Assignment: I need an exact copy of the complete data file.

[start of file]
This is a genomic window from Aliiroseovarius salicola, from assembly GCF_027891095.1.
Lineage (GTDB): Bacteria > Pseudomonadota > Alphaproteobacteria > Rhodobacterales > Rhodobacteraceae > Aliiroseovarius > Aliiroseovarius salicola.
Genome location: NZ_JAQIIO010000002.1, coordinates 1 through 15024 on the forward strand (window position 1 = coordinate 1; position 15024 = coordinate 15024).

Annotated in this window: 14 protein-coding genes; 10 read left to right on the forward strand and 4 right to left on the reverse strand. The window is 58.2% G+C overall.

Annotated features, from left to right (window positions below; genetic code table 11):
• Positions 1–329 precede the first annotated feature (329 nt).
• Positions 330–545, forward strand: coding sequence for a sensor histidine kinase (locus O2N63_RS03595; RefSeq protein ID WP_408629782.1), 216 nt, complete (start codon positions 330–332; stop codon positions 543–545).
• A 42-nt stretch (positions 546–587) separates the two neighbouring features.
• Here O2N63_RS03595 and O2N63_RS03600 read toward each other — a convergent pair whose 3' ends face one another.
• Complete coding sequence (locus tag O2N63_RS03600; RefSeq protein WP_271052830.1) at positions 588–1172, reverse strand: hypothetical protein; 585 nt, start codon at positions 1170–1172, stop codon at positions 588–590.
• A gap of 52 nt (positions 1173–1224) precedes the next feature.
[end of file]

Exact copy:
This is a genomic window from Aliiroseovarius salicola, from assembly GCF_027891095.1.
Lineage (GTDB): Bacteria > Pseudomonadota > Alphaproteobacteria > Rhodobacterales > Rhodobacteraceae > Aliiroseovarius > Aliiroseovarius salicola.
Genome location: NZ_JAQIIO010000002.1, coordinates 1 through 15024 on the forward strand (window position 1 = coordinate 1; position 15024 = coordinate 15024).

Annotated in this window: 14 protein-coding genes; 10 read left to right on the forward strand and 4 right to left on the reverse strand. The window is 58.2% G+C overall.

Annotated features, from left to right (window positions below; genetic code table 11):
• Positions 1–329 precede the first annotated feature (329 nt).
• Positions 330–545, forward strand: coding sequence for a sensor histidine kinase (locus O2N63_RS03595; RefSeq protein ID WP_408629782.1), 216 nt, complete (start codon positions 330–332; stop codon positions 543–545).
• A 42-nt stretch (positions 546–587) separates the two neighbouring features.
• Here O2N63_RS03595 and O2N63_RS03600 read toward each other — a convergent pair whose 3' ends face one another.
• Complete coding sequence (locus tag O2N63_RS03600; RefSeq protein WP_271052830.1) at positions 588–1172, reverse strand: hypothetical protein; 585 nt, start codon at positions 1170–1172, stop codon at positions 588–590.
• A gap of 52 nt (positions 1173–1224) precedes the next feature.